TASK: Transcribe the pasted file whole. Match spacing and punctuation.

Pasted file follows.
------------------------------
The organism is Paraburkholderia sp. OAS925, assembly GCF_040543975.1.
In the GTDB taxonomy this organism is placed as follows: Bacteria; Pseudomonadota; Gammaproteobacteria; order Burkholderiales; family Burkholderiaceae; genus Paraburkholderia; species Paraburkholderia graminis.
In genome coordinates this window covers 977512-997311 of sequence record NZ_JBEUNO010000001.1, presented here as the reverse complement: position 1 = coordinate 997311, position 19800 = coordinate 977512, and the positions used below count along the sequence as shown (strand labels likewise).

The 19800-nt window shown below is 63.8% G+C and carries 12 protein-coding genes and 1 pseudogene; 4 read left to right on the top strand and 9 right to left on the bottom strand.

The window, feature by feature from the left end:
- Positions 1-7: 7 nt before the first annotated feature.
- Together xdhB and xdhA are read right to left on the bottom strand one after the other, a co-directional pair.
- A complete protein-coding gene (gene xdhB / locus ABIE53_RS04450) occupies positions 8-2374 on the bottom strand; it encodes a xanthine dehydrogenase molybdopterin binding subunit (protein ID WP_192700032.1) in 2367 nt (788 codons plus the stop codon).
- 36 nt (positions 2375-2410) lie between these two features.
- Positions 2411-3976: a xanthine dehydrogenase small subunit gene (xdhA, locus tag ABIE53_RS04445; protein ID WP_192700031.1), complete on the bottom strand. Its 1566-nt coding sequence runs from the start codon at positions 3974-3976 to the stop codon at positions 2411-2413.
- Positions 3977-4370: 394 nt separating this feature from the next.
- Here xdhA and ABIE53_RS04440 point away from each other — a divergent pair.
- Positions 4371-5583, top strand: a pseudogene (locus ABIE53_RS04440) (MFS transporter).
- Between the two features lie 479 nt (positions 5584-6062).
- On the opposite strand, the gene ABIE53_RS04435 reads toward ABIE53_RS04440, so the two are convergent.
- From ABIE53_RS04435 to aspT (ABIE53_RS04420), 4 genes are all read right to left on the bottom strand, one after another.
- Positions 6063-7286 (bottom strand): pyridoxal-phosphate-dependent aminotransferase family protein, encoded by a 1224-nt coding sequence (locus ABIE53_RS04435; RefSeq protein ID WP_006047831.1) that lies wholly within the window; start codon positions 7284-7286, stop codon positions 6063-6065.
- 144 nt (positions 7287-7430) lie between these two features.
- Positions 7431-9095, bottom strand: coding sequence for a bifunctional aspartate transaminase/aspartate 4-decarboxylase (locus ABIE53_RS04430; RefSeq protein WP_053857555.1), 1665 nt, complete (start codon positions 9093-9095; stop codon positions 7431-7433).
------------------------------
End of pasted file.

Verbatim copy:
The organism is Paraburkholderia sp. OAS925, assembly GCF_040543975.1.
In the GTDB taxonomy this organism is placed as follows: Bacteria; Pseudomonadota; Gammaproteobacteria; order Burkholderiales; family Burkholderiaceae; genus Paraburkholderia; species Paraburkholderia graminis.
In genome coordinates this window covers 977512-997311 of sequence record NZ_JBEUNO010000001.1, presented here as the reverse complement: position 1 = coordinate 997311, position 19800 = coordinate 977512, and the positions used below count along the sequence as shown (strand labels likewise).

The 19800-nt window shown below is 63.8% G+C and carries 12 protein-coding genes and 1 pseudogene; 4 read left to right on the top strand and 9 right to left on the bottom strand.

The window, feature by feature from the left end:
- Positions 1-7: 7 nt before the first annotated feature.
- Together xdhB and xdhA are read right to left on the bottom strand one after the other, a co-directional pair.
- A complete protein-coding gene (gene xdhB / locus ABIE53_RS04450) occupies positions 8-2374 on the bottom strand; it encodes a xanthine dehydrogenase molybdopterin binding subunit (protein ID WP_192700032.1) in 2367 nt (788 codons plus the stop codon).
- 36 nt (positions 2375-2410) lie between these two features.
- Positions 2411-3976: a xanthine dehydrogenase small subunit gene (xdhA, locus tag ABIE53_RS04445; protein ID WP_192700031.1), complete on the bottom strand. Its 1566-nt coding sequence runs from the start codon at positions 3974-3976 to the stop codon at positions 2411-2413.
- Positions 3977-4370: 394 nt separating this feature from the next.
- Here xdhA and ABIE53_RS04440 point away from each other — a divergent pair.
- Positions 4371-5583, top strand: a pseudogene (locus ABIE53_RS04440) (MFS transporter).
- Between the two features lie 479 nt (positions 5584-6062).
- On the opposite strand, the gene ABIE53_RS04435 reads toward ABIE53_RS04440, so the two are convergent.
- From ABIE53_RS04435 to aspT (ABIE53_RS04420), 4 genes are all read right to left on the bottom strand, one after another.
- Positions 6063-7286 (bottom strand): pyridoxal-phosphate-dependent aminotransferase family protein, encoded by a 1224-nt coding sequence (locus ABIE53_RS04435; RefSeq protein ID WP_006047831.1) that lies wholly within the window; start codon positions 7284-7286, stop codon positions 6063-6065.
- 144 nt (positions 7287-7430) lie between these two features.
- Positions 7431-9095, bottom strand: coding sequence for a bifunctional aspartate transaminase/aspartate 4-decarboxylase (locus ABIE53_RS04430; RefSeq protein WP_053857555.1), 1665 nt, complete (start codon positions 9093-9095; stop codon positions 7431-7433).